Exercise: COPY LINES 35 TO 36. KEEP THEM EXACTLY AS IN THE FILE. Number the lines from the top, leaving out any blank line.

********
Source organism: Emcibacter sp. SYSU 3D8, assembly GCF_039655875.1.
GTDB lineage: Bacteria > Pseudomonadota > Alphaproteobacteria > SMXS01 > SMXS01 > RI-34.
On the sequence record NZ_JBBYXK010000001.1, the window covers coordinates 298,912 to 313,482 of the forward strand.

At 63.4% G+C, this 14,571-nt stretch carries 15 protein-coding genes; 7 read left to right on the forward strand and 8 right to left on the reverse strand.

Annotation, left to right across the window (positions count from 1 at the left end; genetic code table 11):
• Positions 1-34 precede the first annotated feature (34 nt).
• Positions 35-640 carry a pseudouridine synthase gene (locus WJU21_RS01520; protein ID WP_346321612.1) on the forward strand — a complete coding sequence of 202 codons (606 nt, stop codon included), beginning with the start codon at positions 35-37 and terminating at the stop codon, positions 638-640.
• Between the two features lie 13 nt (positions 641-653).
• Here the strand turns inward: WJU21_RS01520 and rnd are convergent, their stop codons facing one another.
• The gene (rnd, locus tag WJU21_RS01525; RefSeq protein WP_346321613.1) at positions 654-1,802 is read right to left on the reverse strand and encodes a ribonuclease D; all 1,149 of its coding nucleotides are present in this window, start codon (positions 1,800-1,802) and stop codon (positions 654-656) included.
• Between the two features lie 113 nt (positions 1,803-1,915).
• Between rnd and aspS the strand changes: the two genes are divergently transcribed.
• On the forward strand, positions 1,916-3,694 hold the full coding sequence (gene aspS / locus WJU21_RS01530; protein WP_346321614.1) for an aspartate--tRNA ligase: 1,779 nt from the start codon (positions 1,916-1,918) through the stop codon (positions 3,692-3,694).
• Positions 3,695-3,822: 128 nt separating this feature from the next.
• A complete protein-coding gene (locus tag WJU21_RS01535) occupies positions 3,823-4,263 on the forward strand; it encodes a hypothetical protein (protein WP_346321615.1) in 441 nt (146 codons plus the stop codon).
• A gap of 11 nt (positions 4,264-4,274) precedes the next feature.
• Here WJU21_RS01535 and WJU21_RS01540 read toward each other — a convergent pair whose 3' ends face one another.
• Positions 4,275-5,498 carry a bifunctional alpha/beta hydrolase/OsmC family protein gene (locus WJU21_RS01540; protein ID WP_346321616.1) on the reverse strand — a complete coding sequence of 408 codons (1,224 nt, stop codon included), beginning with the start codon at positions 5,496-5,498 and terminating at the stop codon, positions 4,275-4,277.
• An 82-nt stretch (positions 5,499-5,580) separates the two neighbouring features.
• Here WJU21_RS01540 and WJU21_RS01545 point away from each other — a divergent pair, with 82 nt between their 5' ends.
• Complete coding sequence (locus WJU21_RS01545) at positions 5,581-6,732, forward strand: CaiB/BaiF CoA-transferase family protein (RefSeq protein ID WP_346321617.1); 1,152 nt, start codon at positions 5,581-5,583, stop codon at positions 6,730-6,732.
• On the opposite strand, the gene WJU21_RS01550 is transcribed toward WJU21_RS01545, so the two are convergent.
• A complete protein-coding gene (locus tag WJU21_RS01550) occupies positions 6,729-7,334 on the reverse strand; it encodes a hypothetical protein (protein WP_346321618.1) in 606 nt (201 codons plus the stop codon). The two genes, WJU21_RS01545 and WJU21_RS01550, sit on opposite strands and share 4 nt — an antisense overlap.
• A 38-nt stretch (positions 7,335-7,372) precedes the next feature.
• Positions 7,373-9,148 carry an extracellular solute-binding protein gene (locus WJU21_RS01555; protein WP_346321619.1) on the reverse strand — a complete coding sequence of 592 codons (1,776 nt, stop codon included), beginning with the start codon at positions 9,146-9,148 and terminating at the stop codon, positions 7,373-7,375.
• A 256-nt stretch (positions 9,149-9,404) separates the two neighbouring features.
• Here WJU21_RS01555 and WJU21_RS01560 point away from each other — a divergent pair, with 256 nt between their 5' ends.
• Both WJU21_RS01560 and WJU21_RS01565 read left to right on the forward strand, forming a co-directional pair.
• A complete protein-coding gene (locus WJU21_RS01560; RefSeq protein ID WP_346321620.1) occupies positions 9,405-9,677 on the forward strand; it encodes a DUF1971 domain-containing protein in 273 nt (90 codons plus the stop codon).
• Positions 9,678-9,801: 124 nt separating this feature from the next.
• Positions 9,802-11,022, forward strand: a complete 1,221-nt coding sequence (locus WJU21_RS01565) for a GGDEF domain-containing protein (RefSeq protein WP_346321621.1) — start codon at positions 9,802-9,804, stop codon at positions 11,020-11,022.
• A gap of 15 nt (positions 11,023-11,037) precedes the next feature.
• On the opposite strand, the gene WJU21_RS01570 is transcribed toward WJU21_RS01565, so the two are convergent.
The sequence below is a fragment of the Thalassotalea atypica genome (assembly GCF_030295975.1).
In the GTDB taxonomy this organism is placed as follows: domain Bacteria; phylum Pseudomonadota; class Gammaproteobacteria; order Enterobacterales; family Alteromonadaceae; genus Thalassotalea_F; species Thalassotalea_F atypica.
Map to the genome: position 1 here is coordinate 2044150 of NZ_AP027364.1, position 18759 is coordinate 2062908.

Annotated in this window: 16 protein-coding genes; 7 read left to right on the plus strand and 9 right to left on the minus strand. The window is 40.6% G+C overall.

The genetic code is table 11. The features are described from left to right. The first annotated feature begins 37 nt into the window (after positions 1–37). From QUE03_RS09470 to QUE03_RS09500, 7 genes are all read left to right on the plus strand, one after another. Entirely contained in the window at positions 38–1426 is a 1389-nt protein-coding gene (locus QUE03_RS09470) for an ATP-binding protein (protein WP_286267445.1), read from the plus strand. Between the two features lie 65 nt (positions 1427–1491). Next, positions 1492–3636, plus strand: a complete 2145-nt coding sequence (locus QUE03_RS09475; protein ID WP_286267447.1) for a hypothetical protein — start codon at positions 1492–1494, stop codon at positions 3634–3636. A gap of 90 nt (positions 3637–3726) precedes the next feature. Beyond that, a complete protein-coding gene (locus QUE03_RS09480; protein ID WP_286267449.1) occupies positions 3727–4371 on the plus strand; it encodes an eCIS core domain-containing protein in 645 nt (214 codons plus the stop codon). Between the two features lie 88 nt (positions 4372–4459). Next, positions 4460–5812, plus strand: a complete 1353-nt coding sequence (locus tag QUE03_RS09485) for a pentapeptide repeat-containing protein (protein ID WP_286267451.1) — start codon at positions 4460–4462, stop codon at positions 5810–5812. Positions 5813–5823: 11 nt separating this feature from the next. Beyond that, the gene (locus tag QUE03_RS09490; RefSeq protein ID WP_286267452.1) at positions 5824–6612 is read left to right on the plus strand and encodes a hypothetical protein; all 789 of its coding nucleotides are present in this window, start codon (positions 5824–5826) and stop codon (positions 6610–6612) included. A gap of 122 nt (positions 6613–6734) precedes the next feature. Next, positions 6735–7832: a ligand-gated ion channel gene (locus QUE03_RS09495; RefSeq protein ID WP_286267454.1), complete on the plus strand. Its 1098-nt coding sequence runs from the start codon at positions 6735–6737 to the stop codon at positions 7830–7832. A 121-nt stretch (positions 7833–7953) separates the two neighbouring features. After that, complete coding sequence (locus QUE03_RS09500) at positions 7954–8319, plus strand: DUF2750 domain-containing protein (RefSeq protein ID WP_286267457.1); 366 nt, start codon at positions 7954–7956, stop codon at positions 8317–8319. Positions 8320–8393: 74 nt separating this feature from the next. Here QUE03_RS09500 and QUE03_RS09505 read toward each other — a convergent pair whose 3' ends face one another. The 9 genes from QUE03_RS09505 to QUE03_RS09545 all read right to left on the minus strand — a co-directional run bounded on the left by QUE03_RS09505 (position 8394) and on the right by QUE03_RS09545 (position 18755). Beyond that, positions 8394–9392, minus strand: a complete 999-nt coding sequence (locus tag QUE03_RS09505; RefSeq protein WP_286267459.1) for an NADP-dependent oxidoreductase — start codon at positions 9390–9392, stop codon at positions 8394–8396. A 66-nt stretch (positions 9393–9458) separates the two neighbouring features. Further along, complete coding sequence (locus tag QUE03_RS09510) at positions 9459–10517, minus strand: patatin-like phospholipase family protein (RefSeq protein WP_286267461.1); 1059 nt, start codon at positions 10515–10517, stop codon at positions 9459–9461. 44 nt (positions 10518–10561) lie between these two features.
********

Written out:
In the GTDB taxonomy this organism is placed as follows: domain Bacteria; phylum Pseudomonadota; class Gammaproteobacteria; order Enterobacterales; family Alteromonadaceae; genus Thalassotalea_F; species Thalassotalea_F atypica.
Map to the genome: position 1 here is coordinate 2044150 of NZ_AP027364.1, position 18759 is coordinate 2062908.